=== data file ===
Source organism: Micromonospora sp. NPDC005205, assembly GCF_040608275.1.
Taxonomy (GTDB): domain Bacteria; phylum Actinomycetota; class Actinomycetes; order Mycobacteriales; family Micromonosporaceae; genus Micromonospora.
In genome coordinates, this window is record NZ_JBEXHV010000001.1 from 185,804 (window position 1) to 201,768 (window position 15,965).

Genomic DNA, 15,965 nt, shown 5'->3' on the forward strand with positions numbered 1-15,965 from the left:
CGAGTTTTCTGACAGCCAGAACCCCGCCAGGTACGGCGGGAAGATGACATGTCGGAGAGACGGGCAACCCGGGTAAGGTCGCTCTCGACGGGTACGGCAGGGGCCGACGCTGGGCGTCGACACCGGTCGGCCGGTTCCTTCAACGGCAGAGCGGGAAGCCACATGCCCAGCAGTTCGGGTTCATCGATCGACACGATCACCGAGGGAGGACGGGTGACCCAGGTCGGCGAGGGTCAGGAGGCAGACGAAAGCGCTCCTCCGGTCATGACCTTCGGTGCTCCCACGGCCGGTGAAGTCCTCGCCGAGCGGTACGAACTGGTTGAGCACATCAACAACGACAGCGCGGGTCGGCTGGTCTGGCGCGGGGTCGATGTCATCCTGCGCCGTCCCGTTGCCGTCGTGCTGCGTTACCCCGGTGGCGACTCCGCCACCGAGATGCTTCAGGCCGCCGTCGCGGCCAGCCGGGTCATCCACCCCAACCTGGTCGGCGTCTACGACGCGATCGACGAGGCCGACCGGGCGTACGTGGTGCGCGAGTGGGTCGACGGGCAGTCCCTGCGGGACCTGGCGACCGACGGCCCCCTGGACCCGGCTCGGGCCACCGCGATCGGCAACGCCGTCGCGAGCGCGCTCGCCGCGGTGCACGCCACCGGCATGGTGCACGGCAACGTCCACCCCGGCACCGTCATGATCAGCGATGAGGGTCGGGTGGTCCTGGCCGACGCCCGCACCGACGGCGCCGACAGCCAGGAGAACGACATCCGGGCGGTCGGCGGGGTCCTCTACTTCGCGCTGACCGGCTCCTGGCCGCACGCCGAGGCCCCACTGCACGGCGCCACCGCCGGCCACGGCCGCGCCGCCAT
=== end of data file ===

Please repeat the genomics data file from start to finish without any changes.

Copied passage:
Source organism: Micromonospora sp. NPDC005205, assembly GCF_040608275.1.
Taxonomy (GTDB): domain Bacteria; phylum Actinomycetota; class Actinomycetes; order Mycobacteriales; family Micromonosporaceae; genus Micromonospora.
In genome coordinates, this window is record NZ_JBEXHV010000001.1 from 185,804 (window position 1) to 201,768 (window position 15,965).

Genomic DNA, 15,965 nt, shown 5'->3' on the forward strand with positions numbered 1-15,965 from the left:
CGAGTTTTCTGACAGCCAGAACCCCGCCAGGTACGGCGGGAAGATGACATGTCGGAGAGACGGGCAACCCGGGTAAGGTCGCTCTCGACGGGTACGGCAGGGGCCGACGCTGGGCGTCGACACCGGTCGGCCGGTTCCTTCAACGGCAGAGCGGGAAGCCACATGCCCAGCAGTTCGGGTTCATCGATCGACACGATCACCGAGGGAGGACGGGTGACCCAGGTCGGCGAGGGTCAGGAGGCAGACGAAAGCGCTCCTCCGGTCATGACCTTCGGTGCTCCCACGGCCGGTGAAGTCCTCGCCGAGCGGTACGAACTGGTTGAGCACATCAACAACGACAGCGCGGGTCGGCTGGTCTGGCGCGGGGTCGATGTCATCCTGCGCCGTCCCGTTGCCGTCGTGCTGCGTTACCCCGGTGGCGACTCCGCCACCGAGATGCTTCAGGCCGCCGTCGCGGCCAGCCGGGTCATCCACCCCAACCTGGTCGGCGTCTACGACGCGATCGACGAGGCCGACCGGGCGTACGTGGTGCGCGAGTGGGTCGACGGGCAGTCCCTGCGGGACCTGGCGACCGACGGCCCCCTGGACCCGGCTCGGGCCACCGCGATCGGCAACGCCGTCGCGAGCGCGCTCGCCGCGGTGCACGCCACCGGCATGGTGCACGGCAACGTCCACCCCGGCACCGTCATGATCAGCGATGAGGGTCGGGTGGTCCTGGCCGACGCCCGCACCGACGGCGCCGACAGCCAGGAGAACGACATCCGGGCGGTCGGCGGGGTCCTCTACTTCGCGCTGACCGGCTCCTGGCCGCACGCCGAGGCCCCACTGCACGGCGCCACCGCCGGCCACGGCCGCGCCGCCAT